Highland Park resident Darlin Duarte stood behind the line of television cameras and quietly watched the LAPD news conference that identified two gang members suspected of killing her twin brother, 31-year-old Daniel Duarte, as he slept in a tent in a homeless encampment.
When asked if she wanted to join the detectives and speak publicly, she slowly shook her head, “no.”
In an interview with the Boulevard Sentinel, she said, “Half of me is gone.”
Dressed in green scrubs, Ms. Duarte said she took a break from her job as a medical assistant to be there.
It was important for her to hear that the two men, Andrew Palacios, 18, and Jimmy Perez, 31, are facing murder charges for her brother’s death and are off the streets.
Police said another homeless man, whose name was not released, was injured in the shooting.
Mr. Palacios was arrested on Feb. 2, and the investigation recently led to the arrest of Jimmy Perez, 31, on Mar. 15. Mr. Palacios is being held in lieu of $5 million bail. Mr. Perez’s bail is set at $5.1 million.
The shooting occurred at about 5 a.m., Jan. 21, with bullets fired into the homeless encampment at Avenue 52 and Griffin Avenue in Montecito Heights. The shooting “was random,” said LAPD Detective George Manriquez. He said gang members “are cowards, they go after individuals who cannot help themselves.”
Daniel had been living in a tent in the encampment, an area of makeshift housing away from public view surrounded by brush and trees, near the Pasadena freeway onramp.
Who Was Daniel Duarte?
Daniel was one of more than 34,000 homeless people currently in Los Angeles.
The homeless are often painted with a broad negative brush and viewed as dispensable, without anyone who cares about them. But Daniel had an on-again, off-again girlfriend, a 2-year-old daughter and nearby family members who he knew and who loved him.
The Duarte family heard about the shooting at their brother’s encampment while watching a Sunday morning news program, and Darlin rushed to get there
She said although her brother was
homeless, he kept in touch with his family and they always knew where he stayed.
When she arrived at the encampment, the first thing she saw was a coroner’s van parked on site. She was stopped before she could reach her brother’s tent. After explaining to police that her brother lived there, she was asked for his description.
She told police her brother had two tattoos – a Firebird on his chest because he loved the cars and their family name, “Duarte” on his back.
Police told her to wait. When they returned, they gave her the news.
She said his death is especially hard to accept because he was taken in a senseless shooting. She repeated, “I was his twin.”
She spoke honestly, describing a difficult road growing up that included a struggle she and her brother shared with meth addiction. She was able to beat it and create a stable life, but her “other half,” Daniel, wasn’t as fortunate.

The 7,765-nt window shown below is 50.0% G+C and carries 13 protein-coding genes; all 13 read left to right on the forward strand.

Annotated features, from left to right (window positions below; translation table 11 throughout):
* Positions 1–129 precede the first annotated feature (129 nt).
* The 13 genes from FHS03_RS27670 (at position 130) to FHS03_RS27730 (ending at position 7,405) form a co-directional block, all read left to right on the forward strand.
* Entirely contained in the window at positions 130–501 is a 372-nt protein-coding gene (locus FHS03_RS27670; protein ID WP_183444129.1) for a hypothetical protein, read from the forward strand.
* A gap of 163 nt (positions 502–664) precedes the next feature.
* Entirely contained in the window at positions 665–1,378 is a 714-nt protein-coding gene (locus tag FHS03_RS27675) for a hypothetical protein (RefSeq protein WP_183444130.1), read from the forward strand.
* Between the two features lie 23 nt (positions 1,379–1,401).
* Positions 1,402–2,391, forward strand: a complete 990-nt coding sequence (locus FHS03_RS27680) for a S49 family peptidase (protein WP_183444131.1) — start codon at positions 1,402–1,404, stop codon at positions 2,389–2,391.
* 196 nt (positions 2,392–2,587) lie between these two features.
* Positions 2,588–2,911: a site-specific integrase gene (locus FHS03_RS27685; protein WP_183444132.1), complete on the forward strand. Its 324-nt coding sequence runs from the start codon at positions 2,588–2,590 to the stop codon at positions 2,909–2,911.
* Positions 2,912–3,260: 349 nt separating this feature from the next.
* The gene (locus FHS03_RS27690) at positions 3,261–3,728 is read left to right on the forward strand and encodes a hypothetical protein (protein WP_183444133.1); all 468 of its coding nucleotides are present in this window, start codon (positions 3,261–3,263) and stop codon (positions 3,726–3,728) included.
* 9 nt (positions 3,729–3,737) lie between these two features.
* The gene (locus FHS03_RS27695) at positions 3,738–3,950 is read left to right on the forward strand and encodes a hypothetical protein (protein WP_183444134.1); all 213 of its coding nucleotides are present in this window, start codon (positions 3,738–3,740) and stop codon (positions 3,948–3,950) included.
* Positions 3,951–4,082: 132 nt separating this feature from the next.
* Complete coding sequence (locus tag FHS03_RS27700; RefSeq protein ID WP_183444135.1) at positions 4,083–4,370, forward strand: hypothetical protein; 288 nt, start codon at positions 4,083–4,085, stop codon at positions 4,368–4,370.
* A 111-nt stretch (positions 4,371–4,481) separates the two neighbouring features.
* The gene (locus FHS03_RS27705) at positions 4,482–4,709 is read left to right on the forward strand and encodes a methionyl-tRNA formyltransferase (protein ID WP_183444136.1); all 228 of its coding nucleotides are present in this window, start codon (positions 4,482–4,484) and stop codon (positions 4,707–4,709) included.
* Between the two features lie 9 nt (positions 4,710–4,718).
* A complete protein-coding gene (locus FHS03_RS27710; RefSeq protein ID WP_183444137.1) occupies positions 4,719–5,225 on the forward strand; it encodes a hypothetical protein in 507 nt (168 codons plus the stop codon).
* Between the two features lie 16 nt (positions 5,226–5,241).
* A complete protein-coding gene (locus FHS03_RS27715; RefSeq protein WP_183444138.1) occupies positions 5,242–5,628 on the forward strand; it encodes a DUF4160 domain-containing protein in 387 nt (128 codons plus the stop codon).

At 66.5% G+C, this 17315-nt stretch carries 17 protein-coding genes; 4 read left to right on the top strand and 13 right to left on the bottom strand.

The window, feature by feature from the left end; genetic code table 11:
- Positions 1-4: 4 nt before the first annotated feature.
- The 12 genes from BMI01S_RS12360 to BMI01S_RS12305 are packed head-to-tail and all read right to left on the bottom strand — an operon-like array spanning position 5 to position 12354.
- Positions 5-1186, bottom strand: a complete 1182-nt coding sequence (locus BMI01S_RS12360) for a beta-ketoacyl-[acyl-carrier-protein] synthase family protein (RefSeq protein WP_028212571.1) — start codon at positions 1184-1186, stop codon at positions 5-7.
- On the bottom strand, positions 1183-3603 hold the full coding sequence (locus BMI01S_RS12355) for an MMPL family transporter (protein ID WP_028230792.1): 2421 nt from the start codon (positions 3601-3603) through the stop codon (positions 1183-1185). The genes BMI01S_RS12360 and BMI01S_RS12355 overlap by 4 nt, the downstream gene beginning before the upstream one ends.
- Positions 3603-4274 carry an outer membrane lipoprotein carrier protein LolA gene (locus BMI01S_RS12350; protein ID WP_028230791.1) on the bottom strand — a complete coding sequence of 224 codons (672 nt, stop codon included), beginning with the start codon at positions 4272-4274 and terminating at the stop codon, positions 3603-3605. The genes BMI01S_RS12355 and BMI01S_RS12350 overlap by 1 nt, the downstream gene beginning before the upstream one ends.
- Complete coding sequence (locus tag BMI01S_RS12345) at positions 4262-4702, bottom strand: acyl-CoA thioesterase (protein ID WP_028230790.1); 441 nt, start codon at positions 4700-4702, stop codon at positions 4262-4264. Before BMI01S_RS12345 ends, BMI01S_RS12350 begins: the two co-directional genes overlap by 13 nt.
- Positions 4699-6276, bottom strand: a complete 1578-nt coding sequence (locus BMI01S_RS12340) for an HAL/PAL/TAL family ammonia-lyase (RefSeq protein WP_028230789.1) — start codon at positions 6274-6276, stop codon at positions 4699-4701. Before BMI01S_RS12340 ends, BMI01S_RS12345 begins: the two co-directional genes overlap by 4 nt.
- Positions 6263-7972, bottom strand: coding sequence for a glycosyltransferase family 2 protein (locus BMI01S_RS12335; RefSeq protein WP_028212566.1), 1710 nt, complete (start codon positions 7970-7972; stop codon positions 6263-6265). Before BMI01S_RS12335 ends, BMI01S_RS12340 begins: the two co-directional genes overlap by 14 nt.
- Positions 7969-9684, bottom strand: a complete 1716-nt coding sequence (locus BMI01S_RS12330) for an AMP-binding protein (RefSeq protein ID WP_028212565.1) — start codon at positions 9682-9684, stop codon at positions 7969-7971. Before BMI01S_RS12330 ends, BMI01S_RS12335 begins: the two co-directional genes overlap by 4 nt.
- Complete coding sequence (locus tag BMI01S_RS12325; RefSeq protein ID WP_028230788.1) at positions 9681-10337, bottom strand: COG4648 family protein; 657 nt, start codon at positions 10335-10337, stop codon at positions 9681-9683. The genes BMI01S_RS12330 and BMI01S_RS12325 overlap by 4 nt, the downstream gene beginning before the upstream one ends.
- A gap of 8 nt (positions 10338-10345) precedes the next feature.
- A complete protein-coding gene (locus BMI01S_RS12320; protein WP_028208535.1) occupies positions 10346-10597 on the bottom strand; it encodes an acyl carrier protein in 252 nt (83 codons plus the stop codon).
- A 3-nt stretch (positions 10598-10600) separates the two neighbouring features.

As word of his passing spread, she learned that she and her family weren’t the only ones who appreciated her brother.
“A woman who I never met told me she remembered my brother. She told me she got stuck on the Pasadena freeway and my brother appeared and just helped her. At first, she wasn’t sure about him, she had a child with her, but when he saw she was in trouble, he just helped her.”
Ms. Duarte said it is very difficult for her family to accept Daniel’s death as their reality.
“I think, maybe he’s just gone for a little while and I still expect to see him riding by on his bicycle or coming to the house for a shower and a meal. Sometimes, people don’t understand why he was homeless because he had us, but my brother was a free spirit.”
Ms. Duarte also speculated that her brother may have stayed on the street to spare his family from being affected by his struggles with drug addiction.
“He once lived in a tent on the bridge over a freeway that we could see from our house and I would whistle to him.”
She proudly recalled her brother growing up, “He was always smart. He could read a book about how to fix something and then remember everything he read and do it.”
While living on the streets he made money fixing bikes, she said.
Ms. Duarte said that after the shooting, many people asked about a memorial service, but the family was too overwhelmed to hold one. Instead, she asked the people she came to know in the homeless community to say “thank you” to everyone who may have helped her brother. “I was told, ‘What do you mean?’” recalled Ms. Duarte, her eyes filling with tears. “We didn’t help your brother, your brother helped us.“
Looking onto the grassy area made green by the recent rain, Ms. Duarte said, “I won’t be able to hold him, he’s gone. My brother may not have had the best life, but he was still a good guy.”